Review by Fiona Jerome
The Hunting Party, a pre-Eastern Bloc collapse behemoth of a graphic novel, by long time collaborators Pierre Christin and Enki Bilal, is a complex political thriller in which influential people from a range of countries gather for what on the surface appears to be a social event. It’s a hunting trip organized by one of the great men of the Communist regime, now partly paralysed and unable to speak. Most of the attendees owe huge debts to Vassili Chevchenko, whose political career goes back to Lenin’s time and who miraculously survived countless pogroms, uprisings and coups.
The story is told from the viewpoint of a young French translator who is being shepherded around by Chevchenko’s personal aide and translator, Golzov, and through the flashbacks of other characters. Golzov relates Chevchenko’s life story, but explains that there are necessarily as many versions of his life as there are versions of history, in a state which wrote and rewrote the official Party viewpoint under different leaders, and removed disgraced figures from paintings and photographs.
As the former comrades gather and discuss old times, it soon becomes apparent that present day politics is still very much on the agenda for all of them, even the ones who are supposed to have retired, and the gathering is more than old friends and allies getting together to reminisce.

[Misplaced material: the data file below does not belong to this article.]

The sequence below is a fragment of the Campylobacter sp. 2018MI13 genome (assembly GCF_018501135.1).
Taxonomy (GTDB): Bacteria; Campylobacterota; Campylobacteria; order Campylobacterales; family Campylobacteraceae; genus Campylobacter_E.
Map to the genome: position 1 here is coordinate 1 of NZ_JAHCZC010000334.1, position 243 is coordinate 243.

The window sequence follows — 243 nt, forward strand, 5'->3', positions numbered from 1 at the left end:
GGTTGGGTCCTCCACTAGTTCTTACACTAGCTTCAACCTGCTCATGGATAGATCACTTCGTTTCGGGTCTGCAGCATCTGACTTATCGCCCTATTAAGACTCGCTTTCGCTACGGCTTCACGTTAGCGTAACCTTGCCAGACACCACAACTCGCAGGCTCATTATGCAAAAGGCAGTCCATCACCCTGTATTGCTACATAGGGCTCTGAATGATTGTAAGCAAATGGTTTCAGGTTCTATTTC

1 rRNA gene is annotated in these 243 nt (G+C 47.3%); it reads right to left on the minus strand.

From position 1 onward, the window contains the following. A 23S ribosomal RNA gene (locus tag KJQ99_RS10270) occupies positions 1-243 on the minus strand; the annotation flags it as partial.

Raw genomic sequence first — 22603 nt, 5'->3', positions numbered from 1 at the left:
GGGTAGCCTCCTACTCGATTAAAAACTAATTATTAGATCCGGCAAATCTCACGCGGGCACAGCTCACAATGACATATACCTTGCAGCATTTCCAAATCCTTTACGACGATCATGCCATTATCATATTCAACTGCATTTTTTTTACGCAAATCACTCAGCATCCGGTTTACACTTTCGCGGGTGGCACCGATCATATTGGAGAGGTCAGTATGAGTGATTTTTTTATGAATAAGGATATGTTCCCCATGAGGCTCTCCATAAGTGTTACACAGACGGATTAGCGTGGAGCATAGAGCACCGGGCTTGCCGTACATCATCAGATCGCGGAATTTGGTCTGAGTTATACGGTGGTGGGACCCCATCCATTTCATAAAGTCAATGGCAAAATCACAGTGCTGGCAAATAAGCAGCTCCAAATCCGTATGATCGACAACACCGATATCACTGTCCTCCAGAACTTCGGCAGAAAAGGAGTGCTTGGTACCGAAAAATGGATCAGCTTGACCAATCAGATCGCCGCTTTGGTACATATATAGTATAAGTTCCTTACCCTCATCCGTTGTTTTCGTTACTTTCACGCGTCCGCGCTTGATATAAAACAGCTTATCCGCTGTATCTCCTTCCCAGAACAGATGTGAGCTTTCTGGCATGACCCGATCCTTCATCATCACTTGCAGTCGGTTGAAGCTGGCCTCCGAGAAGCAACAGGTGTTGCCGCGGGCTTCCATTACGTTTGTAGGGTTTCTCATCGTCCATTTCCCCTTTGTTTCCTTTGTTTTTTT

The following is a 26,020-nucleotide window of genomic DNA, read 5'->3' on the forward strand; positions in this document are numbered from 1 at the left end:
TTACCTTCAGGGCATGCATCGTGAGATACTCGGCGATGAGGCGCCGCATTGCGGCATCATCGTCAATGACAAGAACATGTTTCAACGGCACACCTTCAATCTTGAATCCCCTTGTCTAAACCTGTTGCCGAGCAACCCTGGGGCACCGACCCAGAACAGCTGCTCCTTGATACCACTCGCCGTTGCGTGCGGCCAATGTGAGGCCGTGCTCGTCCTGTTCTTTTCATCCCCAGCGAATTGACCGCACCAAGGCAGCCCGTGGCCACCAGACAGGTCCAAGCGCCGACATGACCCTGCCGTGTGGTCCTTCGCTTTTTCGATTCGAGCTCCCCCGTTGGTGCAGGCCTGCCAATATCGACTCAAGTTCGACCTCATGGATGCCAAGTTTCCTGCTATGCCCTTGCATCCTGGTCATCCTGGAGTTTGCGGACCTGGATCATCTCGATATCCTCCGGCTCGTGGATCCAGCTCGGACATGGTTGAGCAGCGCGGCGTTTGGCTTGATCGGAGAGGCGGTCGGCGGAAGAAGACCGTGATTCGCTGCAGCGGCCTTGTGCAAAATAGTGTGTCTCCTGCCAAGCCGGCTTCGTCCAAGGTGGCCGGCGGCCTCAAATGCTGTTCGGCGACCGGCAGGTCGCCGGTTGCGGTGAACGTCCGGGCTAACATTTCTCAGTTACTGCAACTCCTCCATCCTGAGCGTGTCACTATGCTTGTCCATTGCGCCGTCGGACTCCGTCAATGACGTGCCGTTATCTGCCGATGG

Pierre Christin has always had a fondness for politics, and here he looks at the future of the Soviet block and how it can move towards becoming a more liberal country. It is a complex situation to map out, and he admirably balances the desire to tell a taut story with the need to explain how the characters came to be where they are. It is, however, text heavy, and it is a tribute to the strength of Bilal’s graphic style that the mass of text in places does not swamp the panels.
Bilal’s long-faced, distinctly outlined people set among brooding, detailed landscapes serves the story well. His facility for maintaining likenesses comes to the fore when drawing a series of old men that need to be depicted during various stages of their lives.
The Hunting Party is Bilal and Christin’s finest collaboration without a doubt, with its classic structure of the outsider feeling his way through an explosive situation, its subtle visual storytelling, its challenging theme and haunting illustrative style.
The Humanoids version of the story, translated by Justin Kelly, offers a more nuanced experience than Elizabeth Bell’s slightly flat but still gripping version for Catalan, which was also reprinted by Titan Books in the UK. The 2000 edition is more sumptuous, and in hardback format, matching their reissue of The Black Order Brigade. It’s the one to go for if you have some budget to spend. The cover is also much more evocative and better designed than the original English editions.